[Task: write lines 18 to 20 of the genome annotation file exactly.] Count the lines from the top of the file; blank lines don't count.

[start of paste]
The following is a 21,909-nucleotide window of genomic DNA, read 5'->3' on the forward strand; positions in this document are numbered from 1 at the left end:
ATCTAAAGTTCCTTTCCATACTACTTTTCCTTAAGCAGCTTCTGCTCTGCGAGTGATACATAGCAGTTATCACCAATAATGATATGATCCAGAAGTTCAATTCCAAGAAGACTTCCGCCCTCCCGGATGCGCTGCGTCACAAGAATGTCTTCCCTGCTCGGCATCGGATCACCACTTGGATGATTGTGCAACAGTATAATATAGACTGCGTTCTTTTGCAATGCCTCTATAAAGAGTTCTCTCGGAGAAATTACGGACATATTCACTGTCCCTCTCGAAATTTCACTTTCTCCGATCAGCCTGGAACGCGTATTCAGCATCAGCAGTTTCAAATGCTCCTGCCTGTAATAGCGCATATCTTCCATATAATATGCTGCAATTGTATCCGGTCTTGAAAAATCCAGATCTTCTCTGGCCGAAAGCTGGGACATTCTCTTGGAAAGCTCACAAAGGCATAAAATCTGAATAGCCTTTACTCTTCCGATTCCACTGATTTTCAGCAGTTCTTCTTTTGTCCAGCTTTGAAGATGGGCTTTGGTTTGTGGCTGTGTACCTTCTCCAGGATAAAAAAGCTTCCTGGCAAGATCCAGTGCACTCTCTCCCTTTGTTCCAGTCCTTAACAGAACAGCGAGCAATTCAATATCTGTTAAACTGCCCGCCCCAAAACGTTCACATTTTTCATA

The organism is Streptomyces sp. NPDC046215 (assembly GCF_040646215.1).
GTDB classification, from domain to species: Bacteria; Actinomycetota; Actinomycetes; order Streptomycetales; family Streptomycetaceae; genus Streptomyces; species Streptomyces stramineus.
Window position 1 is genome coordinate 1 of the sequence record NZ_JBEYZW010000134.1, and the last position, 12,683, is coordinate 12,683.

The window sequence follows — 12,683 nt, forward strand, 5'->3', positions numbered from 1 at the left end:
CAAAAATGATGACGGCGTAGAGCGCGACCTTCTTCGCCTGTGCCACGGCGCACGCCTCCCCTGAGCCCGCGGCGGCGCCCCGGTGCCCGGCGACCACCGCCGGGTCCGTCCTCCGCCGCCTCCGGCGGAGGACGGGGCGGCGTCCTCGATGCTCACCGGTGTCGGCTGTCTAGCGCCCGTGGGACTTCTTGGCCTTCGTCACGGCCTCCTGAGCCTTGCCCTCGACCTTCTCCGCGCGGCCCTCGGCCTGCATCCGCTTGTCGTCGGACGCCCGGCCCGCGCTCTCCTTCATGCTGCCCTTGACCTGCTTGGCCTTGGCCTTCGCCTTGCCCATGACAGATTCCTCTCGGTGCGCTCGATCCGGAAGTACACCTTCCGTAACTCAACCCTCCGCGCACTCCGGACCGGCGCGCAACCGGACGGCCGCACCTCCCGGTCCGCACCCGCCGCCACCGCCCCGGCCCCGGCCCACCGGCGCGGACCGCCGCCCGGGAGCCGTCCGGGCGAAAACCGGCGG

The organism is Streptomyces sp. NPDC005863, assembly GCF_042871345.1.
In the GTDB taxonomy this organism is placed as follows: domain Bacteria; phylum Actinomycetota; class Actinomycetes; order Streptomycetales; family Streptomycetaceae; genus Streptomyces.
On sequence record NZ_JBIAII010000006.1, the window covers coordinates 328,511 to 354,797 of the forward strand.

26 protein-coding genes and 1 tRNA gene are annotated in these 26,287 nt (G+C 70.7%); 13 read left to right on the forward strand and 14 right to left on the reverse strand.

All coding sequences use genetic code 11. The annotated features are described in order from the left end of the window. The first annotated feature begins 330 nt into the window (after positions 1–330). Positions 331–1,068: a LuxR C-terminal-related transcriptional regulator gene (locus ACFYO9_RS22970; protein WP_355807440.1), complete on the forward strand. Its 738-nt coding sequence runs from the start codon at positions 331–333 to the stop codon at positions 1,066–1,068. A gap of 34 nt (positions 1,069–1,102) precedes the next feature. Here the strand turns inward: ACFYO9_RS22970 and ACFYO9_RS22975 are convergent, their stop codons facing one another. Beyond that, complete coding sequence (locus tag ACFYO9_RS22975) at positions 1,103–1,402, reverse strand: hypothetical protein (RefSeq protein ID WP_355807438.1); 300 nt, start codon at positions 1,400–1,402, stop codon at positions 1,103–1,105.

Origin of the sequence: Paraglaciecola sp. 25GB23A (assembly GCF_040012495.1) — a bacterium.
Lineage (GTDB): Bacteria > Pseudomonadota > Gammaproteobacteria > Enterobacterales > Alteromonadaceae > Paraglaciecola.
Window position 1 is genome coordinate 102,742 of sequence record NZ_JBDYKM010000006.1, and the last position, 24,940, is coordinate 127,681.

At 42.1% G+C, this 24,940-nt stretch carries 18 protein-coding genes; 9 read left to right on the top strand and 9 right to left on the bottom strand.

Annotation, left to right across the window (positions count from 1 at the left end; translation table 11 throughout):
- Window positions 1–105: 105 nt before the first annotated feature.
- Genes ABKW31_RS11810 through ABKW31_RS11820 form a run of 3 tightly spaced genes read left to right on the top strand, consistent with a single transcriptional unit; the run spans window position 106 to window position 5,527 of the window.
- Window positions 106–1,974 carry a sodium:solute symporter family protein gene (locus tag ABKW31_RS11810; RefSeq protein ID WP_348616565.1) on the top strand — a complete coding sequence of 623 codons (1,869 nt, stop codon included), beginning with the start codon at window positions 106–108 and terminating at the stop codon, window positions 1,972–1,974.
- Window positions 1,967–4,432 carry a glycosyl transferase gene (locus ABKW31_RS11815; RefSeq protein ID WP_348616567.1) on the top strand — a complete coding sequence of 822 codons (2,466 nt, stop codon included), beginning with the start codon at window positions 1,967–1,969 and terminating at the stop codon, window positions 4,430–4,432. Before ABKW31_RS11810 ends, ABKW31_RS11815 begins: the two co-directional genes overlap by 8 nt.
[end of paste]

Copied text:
- Window positions 1–105: 105 nt before the first annotated feature.
- Genes ABKW31_RS11810 through ABKW31_RS11820 form a run of 3 tightly spaced genes read left to right on the top strand, consistent with a single transcriptional unit; the run spans window position 106 to window position 5,527 of the window.
- Window positions 106–1,974 carry a sodium:solute symporter family protein gene (locus tag ABKW31_RS11810; RefSeq protein ID WP_348616565.1) on the top strand — a complete coding sequence of 623 codons (1,869 nt, stop codon included), beginning with the start codon at window positions 106–108 and terminating at the stop codon, window positions 1,972–1,974.